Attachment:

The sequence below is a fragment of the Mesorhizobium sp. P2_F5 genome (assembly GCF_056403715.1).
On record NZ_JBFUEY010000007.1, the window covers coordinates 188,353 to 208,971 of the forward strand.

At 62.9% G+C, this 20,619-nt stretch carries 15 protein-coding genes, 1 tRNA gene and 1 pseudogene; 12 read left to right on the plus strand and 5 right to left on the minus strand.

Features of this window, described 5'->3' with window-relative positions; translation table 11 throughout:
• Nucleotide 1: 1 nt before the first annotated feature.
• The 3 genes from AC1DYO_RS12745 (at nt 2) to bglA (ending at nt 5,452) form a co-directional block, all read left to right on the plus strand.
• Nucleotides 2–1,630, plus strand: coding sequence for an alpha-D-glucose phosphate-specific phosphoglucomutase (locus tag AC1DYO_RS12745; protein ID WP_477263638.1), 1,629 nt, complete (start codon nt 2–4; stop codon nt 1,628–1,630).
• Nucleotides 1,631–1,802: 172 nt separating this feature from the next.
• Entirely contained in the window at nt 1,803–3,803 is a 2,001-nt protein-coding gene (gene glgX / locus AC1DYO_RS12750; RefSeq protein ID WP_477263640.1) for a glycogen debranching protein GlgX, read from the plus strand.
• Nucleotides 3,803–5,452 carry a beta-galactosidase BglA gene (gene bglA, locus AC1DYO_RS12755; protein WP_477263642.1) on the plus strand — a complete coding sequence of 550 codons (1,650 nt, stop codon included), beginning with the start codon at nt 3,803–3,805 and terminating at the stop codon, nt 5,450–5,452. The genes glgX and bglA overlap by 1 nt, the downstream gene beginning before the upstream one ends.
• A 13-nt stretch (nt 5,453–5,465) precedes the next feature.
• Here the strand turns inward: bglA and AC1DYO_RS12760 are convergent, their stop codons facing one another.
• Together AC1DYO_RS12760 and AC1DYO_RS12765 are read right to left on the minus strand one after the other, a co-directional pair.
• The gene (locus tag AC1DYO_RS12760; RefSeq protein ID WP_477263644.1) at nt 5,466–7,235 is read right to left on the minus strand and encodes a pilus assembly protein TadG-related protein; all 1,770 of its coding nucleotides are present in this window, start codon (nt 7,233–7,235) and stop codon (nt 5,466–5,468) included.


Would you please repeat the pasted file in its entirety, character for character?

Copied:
The sequence below is a fragment of the Mesorhizobium sp. P2_F5 genome (assembly GCF_056403715.1).
On record NZ_JBFUEY010000007.1, the window covers coordinates 188,353 to 208,971 of the forward strand.

At 62.9% G+C, this 20,619-nt stretch carries 15 protein-coding genes, 1 tRNA gene and 1 pseudogene; 12 read left to right on the plus strand and 5 right to left on the minus strand.

Features of this window, described 5'->3' with window-relative positions; translation table 11 throughout:
• Nucleotide 1: 1 nt before the first annotated feature.
• The 3 genes from AC1DYO_RS12745 (at nt 2) to bglA (ending at nt 5,452) form a co-directional block, all read left to right on the plus strand.
• Nucleotides 2–1,630, plus strand: coding sequence for an alpha-D-glucose phosphate-specific phosphoglucomutase (locus tag AC1DYO_RS12745; protein ID WP_477263638.1), 1,629 nt, complete (start codon nt 2–4; stop codon nt 1,628–1,630).
• Nucleotides 1,631–1,802: 172 nt separating this feature from the next.
• Entirely contained in the window at nt 1,803–3,803 is a 2,001-nt protein-coding gene (gene glgX / locus AC1DYO_RS12750; RefSeq protein ID WP_477263640.1) for a glycogen debranching protein GlgX, read from the plus strand.
• Nucleotides 3,803–5,452 carry a beta-galactosidase BglA gene (gene bglA, locus AC1DYO_RS12755; protein WP_477263642.1) on the plus strand — a complete coding sequence of 550 codons (1,650 nt, stop codon included), beginning with the start codon at nt 3,803–3,805 and terminating at the stop codon, nt 5,450–5,452. The genes glgX and bglA overlap by 1 nt, the downstream gene beginning before the upstream one ends.
• A 13-nt stretch (nt 5,453–5,465) precedes the next feature.
• Here the strand turns inward: bglA and AC1DYO_RS12760 are convergent, their stop codons facing one another.
• Together AC1DYO_RS12760 and AC1DYO_RS12765 are read right to left on the minus strand one after the other, a co-directional pair.
• The gene (locus tag AC1DYO_RS12760; RefSeq protein ID WP_477263644.1) at nt 5,466–7,235 is read right to left on the minus strand and encodes a pilus assembly protein TadG-related protein; all 1,770 of its coding nucleotides are present in this window, start codon (nt 7,233–7,235) and stop codon (nt 5,466–5,468) included.